“We know we’ve hired super stars when they score highly on KnowledgeSmart.  We also know that we can plug super stars into any team and they’ll increase team productivity.”

Peter Taylor, Engineering Systems Manager, Tata Steel Projects (TSP), Manchester, UK.

Taylor is responsible for reviewing emerging software offerings as he develops and maintains the strategy for best use of software on TSP projects. 

Being ‘KnowledgeSmart’ when resourcing Projects 

At Stantec – a multi-discipline AE firm with 15,000 employees – KnowledgeSmart skills analysis improves insight for management when comparing skills, knowledge, and performance across project teams.  Stantec also uses KnowledgeSmart to improve the productivity of teams and by balancing team skills.  

 “Where a team is already resourced, we use KnowledgeSmart scores to ‘Re-shuffle the deck’ so that we may better position people to maximise the effectiveness of their contributions.  For Stantec this ability to ‘course correct’ teams and individuals delivers increased efficiencies.”

 Jim Marchese, Corporate BIM Education Leader, Stantec, Philadelphia, USA.

It’s not just AEC firms who benefit by resourcing projects with the best talent.  HBR states that the best developer at Apple is at least nine times more productive than the average software engineer at other technology companies.

Daily Decisions Should be Data Driven

At A2K – one of the largest Autodesk channel partners globally with offices throughout Australia, New Zealand and China – they recognise that the world has changed.   They claim that with 20-20 insight into software skills, project team leaders can now resource projects with greater levels of certainty for higher quality outcomes.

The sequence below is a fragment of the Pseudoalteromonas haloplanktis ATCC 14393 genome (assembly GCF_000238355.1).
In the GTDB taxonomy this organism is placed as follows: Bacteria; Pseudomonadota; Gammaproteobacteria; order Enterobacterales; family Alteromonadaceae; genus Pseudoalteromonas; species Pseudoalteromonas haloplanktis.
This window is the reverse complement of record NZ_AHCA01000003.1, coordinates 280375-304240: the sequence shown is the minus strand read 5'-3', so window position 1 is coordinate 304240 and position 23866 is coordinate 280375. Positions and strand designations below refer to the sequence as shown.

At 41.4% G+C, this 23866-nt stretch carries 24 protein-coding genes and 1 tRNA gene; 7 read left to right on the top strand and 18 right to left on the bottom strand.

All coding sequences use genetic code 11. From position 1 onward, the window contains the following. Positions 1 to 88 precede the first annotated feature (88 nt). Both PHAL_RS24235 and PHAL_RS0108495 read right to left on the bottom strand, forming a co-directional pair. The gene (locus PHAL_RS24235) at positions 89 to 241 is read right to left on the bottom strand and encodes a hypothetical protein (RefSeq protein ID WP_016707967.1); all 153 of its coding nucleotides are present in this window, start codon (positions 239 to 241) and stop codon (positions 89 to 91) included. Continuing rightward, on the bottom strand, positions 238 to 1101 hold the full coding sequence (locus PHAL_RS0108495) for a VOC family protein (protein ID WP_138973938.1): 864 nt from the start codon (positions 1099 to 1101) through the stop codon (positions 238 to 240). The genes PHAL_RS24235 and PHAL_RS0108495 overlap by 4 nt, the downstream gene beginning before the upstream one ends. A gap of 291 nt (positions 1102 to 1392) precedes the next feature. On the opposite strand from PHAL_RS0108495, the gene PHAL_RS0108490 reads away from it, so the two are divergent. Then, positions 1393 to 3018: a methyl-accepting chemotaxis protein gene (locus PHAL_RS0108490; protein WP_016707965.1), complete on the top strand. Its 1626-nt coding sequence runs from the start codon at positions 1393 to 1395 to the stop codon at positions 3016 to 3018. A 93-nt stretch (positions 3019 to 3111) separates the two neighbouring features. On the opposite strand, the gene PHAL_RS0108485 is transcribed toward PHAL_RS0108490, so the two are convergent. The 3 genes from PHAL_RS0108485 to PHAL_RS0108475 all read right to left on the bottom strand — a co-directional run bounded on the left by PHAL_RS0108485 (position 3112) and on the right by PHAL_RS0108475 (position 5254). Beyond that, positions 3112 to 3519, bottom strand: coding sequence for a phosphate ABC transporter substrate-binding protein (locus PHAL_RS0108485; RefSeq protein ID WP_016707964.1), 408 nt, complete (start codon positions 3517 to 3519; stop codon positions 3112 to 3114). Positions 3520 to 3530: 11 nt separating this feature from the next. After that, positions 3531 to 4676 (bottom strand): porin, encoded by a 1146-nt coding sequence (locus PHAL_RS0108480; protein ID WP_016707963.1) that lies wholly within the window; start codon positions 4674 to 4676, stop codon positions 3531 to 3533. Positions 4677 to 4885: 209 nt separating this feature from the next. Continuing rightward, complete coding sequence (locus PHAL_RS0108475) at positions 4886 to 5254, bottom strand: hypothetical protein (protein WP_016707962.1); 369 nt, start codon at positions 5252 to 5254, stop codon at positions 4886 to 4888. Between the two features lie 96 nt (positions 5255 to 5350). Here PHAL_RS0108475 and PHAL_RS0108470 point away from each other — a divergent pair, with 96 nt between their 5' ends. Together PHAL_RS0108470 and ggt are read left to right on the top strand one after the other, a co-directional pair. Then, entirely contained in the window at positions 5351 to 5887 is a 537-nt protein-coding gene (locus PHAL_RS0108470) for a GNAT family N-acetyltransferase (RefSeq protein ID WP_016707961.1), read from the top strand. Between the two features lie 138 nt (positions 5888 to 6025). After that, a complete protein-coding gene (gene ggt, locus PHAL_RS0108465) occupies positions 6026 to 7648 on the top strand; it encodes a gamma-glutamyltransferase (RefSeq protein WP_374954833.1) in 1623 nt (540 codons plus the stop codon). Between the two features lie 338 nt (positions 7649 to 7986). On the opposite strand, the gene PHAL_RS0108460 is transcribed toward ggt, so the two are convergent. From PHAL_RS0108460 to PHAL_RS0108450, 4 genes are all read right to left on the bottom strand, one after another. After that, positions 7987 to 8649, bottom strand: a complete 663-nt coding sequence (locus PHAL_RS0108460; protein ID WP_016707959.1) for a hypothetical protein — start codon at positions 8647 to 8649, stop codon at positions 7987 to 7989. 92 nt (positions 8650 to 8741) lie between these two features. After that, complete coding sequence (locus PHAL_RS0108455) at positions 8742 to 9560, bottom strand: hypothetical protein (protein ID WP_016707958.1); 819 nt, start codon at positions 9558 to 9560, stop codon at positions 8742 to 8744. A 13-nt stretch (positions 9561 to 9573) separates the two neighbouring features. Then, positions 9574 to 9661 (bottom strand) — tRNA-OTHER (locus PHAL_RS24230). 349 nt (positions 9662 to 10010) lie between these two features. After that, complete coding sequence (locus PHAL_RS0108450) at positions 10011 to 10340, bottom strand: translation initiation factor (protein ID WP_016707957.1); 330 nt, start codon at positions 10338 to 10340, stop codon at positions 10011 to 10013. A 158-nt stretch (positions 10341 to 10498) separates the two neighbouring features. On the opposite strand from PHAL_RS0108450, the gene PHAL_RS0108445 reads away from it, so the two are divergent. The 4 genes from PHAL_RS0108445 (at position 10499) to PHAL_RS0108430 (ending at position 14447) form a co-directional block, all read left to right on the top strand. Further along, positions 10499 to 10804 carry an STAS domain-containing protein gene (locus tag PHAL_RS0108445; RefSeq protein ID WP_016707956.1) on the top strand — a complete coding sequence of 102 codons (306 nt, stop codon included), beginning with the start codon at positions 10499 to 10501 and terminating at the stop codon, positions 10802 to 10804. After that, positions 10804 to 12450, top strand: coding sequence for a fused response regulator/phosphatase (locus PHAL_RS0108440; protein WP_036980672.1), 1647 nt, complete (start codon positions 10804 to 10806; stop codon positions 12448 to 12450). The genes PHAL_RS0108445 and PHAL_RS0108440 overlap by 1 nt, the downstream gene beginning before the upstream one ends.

“With customer loyalty programs gathering data about our every purchase and with Amazon predicting what we are ‘likely’ to ‘want’ to buy in future, BIG DATA has changed how we interact and behave.  In much the same way we can now use KnowledgeSmart BIM skills assessment results to remove emotion from the project team resourcing process, to guarantee the best outcomes.”

 Sean Twomey, ANZ Consulting Manager, A2K Technologies, Sydney, Australia.

Twomey is not alone; “Old school subjective assessments are unreliable.” explained Lonnie Cumpton, Senior Director of Professional Services at US CAD.  “Such assessments are mere opinions unsupported by facts.  And when the opinion is wrong it very often proves to be “an extraordinarily expensive way to do business.”  He concluded.

 Informed Inter-Team Mobility Delivers Productivity Gains

AT RTKL – a multi-discipline design practice with global presence – KnowledgeSmart is being used to make smarter, more well-informed data-driven decisions about people’s software skills when resourcing project teams.  

 “HR is involved in the process of project resourcing when new project teams are assembled.  HR knows ‘why’ people were hired and retains a high-level view of the firm’s talent base.  At RTKL, the nature of project-centric resourcing determines that individuals are moved from one project team to another as the workflow rises and falls across the project lifecycle.”

 Andrew Victory, Associate, RTKL, London, UK.

HOK agrees.  “HOK is committed to making sure every team member’s skills and knowledge are as deep and as broad as can be to streamline the project resourcing process.”

 Even Super Stars Need to Train

Back at Stantec, the HR department recognises that super stars are not ‘born’ they are ‘developed’.  From years of experience, Stantec knows that world-class talent of all kinds will multiply the productivity and performance advantages of an all-star team.

 “By providing JIT training we are making it easier to resource projects.  We can select the right people for a given project based on their domain skills and using KnowledgeSmart skills assessments we can identify and eliminate skills gaps by completing targeted ‘small sip’ training modules.”

Susan Clark-Serediuk, HR Leader, Stantec, Toronto, Canada.

In this way Stantec is gradually assembling a series of all-star teams.

HBR’s key takeaway